Lei Liang.
Lei Liang Wins 2020 Grawemeyer Award for Climate Change-Inspired Piece
Lei Liang. (Image courtesy Schott Music.)

Lei Liang Wins 2020 Grawemeyer Award for Climate Change-Inspired Piece

Chinese-American composer Lei Liang has won the 2020 University of Louisville Grawemeyer Award for Music Composition for an orchestral work that evokes the threat posed by climate change and the opportunity it offers for redemption. Boston Modern Orchestra Project commissioned the winning piece, A Thousand Mountains, a Million Streams, which premiered in 2018 in Boston’s Jordan Hall with Gil Rose conducting. Recipients of the 2020 Grawemeyer Awards are being named this week pending formal approval by university trustees. The annual $100,000 prizes reward outstanding ideas in music, world order, psychology, education and religion. Winners will visit Louisville in April to accept their awards and give free talks on their winning ideas.

“Liang’s piece, which explores a huge range of emotions and ends with both hope and ambiguity, has a forceful, convincing arc and wonderful orchestral colors,” said Marc Satterwhite, music award director. “Like some of our other winners, he challenges people inside and outside the field of music to ponder important things, even when it’s uncomfortable to do so.”

“I wanted to convey the importance of preserving our landscapes, both physically and spiritually.”

“The world we live in today is dangerous,” explained Liang. “Our very existence is threatened by global warming, which is causing violent disruptions to the living things on our planet and being made worse by human irresponsibility. When creating the work, I wanted to convey the importance of preserving our landscapes, both physically and spiritually, to sustain a place where we and our children can belong.”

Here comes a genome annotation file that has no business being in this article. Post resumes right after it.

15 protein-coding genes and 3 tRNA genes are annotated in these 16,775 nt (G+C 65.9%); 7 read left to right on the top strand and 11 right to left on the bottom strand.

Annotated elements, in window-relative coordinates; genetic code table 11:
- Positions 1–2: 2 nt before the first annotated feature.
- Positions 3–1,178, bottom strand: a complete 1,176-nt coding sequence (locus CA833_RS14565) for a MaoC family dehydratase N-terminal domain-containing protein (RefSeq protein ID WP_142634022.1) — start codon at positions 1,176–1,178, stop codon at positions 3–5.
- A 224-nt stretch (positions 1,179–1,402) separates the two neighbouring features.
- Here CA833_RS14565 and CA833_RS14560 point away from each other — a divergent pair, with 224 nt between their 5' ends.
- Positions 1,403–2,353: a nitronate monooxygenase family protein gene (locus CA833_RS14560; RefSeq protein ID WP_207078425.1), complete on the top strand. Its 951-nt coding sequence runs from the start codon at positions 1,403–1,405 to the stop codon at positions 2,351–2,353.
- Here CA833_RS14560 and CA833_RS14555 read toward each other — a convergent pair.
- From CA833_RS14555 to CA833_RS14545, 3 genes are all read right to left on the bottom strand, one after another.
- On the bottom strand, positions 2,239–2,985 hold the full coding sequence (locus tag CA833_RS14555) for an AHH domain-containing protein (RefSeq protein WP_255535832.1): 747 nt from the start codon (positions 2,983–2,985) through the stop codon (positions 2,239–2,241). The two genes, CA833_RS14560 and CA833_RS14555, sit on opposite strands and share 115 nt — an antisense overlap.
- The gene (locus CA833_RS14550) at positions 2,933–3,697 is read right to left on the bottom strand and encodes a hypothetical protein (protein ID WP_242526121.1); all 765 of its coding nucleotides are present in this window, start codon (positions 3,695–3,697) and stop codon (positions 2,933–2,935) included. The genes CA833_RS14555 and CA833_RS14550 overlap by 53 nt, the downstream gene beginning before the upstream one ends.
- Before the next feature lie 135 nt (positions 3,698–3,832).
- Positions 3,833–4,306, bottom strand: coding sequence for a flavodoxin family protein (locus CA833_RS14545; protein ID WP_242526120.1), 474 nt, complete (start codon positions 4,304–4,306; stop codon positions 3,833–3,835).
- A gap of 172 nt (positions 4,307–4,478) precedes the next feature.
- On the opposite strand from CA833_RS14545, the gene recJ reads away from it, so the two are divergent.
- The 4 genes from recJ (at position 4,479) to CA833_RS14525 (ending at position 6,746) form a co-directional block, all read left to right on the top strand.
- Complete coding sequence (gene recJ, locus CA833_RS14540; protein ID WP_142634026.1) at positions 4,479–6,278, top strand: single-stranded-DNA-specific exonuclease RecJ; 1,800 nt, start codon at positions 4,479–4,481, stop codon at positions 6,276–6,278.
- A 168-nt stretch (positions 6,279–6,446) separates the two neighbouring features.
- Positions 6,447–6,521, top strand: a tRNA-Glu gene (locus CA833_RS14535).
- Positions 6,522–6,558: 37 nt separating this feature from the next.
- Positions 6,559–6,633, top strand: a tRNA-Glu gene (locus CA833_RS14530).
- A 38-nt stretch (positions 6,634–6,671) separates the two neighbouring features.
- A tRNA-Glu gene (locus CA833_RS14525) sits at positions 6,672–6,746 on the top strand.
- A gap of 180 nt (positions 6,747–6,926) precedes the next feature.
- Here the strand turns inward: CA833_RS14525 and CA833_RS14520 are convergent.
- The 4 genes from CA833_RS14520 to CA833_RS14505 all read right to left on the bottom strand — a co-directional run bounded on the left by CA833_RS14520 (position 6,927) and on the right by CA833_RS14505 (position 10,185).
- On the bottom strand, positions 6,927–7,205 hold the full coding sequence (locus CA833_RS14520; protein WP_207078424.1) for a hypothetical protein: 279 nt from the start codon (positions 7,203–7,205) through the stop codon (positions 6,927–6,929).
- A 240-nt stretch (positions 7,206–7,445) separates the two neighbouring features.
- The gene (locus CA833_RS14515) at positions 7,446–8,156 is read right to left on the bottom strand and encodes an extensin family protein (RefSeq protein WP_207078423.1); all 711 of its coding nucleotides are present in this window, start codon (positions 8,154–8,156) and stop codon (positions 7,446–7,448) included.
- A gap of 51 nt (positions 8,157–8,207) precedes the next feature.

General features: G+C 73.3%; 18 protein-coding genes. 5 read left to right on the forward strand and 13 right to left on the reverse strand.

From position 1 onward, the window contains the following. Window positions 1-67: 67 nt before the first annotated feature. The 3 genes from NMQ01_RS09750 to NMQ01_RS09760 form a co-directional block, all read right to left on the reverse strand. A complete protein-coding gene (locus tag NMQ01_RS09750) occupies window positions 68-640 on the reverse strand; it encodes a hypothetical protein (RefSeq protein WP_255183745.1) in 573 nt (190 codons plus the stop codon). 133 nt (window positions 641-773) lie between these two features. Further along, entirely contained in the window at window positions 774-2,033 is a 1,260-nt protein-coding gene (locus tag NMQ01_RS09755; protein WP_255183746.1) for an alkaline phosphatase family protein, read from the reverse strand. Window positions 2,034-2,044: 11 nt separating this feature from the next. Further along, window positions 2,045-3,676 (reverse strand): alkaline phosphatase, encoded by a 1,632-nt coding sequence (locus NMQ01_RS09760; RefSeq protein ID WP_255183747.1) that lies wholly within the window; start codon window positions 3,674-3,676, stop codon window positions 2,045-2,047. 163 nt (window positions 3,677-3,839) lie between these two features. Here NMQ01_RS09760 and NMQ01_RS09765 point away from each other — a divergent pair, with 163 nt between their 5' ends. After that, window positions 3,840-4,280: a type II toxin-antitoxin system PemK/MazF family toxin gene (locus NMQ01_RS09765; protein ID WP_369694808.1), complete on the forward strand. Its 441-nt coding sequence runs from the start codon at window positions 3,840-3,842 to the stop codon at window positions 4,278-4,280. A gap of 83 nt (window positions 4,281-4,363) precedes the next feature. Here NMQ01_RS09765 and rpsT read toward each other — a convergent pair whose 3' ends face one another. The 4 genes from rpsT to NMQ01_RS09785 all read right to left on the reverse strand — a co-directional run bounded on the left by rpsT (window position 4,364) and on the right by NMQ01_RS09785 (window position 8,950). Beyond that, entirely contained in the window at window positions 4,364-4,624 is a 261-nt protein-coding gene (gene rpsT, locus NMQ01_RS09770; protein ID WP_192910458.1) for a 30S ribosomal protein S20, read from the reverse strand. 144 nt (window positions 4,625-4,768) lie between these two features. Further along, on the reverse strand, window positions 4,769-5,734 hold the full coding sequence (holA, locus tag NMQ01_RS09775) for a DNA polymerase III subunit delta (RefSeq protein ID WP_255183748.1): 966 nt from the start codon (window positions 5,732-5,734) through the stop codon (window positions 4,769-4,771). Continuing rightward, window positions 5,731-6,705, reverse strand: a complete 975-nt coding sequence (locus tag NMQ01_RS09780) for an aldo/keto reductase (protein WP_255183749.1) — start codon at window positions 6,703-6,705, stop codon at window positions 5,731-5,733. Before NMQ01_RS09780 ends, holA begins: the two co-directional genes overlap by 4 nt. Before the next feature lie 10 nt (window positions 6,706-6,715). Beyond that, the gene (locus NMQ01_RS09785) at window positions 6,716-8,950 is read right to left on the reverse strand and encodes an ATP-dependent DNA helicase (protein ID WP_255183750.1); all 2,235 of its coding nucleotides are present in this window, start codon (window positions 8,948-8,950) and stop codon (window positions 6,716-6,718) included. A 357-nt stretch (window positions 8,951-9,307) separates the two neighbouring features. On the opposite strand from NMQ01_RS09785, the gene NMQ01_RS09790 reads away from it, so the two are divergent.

Lei Liang

2020 Grawemeyer Award winning composer Lei Liang (Photo by Alex Matthews, courtesy University of Louisville.)

Lei Liang (b. 1972) is a music professor at University of California, San Diego, and research-artist-in-residence at Qualcomm Institute, the UC San Diego division of the California Institute for Telecommunications and Information Technology. He has composed more than 100 works, including pieces addressing other contemporary social issues such as human trafficking and gun violence. Xiaoxiang, his concerto for saxophone and orchestra, was named a finalist for the Pulitzer Prize in Music in 2015.

Schott Music, a company founded in 1770 in Germany now with offices worldwide, publishes all of Liang’s compositions. In 2018, BMOP/sound record label released a recording of his Grawemeyer-winning piece which also includes Xiaoxiang. Click here to listen to a complete recording of A Thousand Mountains, a Million Streams and to look at a perusal copy of the full orchestral score.

Additional comments by Lei Liang on the inspiration for A Thousand Mountains, a Million Streams

“I came across the writings and landscape paintings of Huang Binhong and fell in love.”

A Thousand Mountains, A Million Streams is a musical landscape that I painted with a sonic brush. The journey of this work started about 25 years ago when I was a college freshman. While immersed in the study of Chinese shanshui (mountain-stream, or landscape) paintings, I came across the writings and landscape paintings of Huang Binhong (1865-1955) and fell in love. I hand-copied Huang Binhong’s essays, visited Hangzhou, China, where he had his last residence, and went to museums to search for his original paintings. Since those first discoveries, his paintings have never ceased to inspire me.